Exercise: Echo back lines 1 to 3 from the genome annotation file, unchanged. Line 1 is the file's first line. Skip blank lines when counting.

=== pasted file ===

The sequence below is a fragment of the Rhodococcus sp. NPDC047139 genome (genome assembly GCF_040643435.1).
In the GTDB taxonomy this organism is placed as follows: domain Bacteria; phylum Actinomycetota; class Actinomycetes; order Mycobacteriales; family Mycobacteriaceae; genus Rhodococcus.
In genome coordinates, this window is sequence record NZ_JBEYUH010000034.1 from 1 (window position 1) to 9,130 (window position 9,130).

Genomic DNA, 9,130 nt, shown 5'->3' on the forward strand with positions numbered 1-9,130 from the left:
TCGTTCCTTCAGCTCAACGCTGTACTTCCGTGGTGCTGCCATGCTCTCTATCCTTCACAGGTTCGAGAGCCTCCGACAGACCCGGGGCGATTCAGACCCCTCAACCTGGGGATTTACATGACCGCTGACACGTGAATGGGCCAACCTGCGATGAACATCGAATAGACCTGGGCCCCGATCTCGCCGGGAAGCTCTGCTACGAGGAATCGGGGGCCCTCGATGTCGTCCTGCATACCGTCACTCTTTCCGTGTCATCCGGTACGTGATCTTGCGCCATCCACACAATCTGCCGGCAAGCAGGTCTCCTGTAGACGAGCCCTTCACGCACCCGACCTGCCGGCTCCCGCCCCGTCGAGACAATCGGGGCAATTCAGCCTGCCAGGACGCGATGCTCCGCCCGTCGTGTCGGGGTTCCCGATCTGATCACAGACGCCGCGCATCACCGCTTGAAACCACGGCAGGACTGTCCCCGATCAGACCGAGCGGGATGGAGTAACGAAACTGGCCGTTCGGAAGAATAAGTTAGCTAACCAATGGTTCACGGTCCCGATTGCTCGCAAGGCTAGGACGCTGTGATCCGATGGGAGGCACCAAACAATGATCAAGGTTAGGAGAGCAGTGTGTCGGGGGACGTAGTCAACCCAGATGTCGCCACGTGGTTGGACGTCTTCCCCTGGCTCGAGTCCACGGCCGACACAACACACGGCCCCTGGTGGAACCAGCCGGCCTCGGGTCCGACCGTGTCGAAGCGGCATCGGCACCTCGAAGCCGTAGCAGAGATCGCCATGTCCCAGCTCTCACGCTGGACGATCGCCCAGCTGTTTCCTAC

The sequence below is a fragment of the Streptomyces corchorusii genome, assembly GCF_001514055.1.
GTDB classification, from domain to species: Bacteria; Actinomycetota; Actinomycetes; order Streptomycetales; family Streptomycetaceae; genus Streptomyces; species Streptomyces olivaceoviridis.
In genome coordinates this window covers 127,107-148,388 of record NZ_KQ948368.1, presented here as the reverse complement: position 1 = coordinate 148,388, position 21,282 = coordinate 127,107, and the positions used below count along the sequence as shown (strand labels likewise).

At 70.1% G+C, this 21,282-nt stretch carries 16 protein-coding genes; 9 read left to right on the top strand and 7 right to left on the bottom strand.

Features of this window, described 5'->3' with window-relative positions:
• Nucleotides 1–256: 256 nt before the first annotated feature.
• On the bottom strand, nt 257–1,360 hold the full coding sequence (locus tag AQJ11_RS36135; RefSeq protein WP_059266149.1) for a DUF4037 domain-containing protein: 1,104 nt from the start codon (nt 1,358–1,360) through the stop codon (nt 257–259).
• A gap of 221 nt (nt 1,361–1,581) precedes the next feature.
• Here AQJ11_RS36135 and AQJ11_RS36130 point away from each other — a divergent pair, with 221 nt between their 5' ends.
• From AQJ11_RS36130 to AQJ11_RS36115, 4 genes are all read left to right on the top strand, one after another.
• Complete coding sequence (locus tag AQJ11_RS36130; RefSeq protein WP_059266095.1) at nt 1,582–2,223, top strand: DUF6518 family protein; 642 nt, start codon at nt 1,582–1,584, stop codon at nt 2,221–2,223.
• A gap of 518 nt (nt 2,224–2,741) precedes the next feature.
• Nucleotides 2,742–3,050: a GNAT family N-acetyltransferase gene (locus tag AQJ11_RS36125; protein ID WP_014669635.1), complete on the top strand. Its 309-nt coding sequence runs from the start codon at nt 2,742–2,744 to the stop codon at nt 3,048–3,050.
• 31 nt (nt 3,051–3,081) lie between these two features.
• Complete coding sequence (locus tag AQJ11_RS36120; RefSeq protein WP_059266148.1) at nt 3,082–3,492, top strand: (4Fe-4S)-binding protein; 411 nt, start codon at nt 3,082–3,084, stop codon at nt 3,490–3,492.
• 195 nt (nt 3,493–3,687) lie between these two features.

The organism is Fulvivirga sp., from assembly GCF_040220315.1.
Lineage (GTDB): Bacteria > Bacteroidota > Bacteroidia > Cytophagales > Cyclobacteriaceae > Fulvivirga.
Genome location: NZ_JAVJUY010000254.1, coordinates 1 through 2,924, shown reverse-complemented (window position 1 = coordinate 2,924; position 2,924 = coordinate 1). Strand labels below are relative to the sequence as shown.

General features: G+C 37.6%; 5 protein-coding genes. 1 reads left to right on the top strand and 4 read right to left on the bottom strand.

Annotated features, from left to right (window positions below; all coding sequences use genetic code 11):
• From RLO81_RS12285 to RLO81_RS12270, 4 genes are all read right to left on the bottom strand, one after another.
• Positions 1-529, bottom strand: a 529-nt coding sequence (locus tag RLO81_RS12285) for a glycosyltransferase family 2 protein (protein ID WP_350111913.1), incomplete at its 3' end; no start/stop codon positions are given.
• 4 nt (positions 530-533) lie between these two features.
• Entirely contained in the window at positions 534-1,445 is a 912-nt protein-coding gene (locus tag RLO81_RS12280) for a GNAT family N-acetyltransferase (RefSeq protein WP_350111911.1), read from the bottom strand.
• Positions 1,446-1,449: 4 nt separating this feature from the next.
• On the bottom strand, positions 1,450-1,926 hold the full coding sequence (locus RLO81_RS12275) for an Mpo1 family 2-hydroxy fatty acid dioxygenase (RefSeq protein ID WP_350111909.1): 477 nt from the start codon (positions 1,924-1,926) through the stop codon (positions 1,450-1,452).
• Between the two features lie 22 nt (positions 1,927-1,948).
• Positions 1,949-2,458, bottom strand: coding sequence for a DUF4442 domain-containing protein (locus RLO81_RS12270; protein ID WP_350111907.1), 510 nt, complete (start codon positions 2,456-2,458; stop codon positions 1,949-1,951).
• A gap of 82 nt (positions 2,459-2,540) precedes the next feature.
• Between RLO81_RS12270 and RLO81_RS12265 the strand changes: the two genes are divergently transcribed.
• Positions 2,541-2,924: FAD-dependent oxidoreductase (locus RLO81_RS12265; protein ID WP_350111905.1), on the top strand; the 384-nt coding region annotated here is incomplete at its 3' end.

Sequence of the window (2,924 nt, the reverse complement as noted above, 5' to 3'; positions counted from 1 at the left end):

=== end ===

The sequence below is a fragment of the Rhodococcus sp. NPDC047139 genome (genome assembly GCF_040643435.1).
In the GTDB taxonomy this organism is placed as follows: domain Bacteria; phylum Actinomycetota; class Actinomycetes; order Mycobacteriales; family Mycobacteriaceae; genus Rhodococcus.
In genome coordinates, this window is sequence record NZ_JBEYUH010000034.1 from 1 (window position 1) to 9,130 (window position 9,130).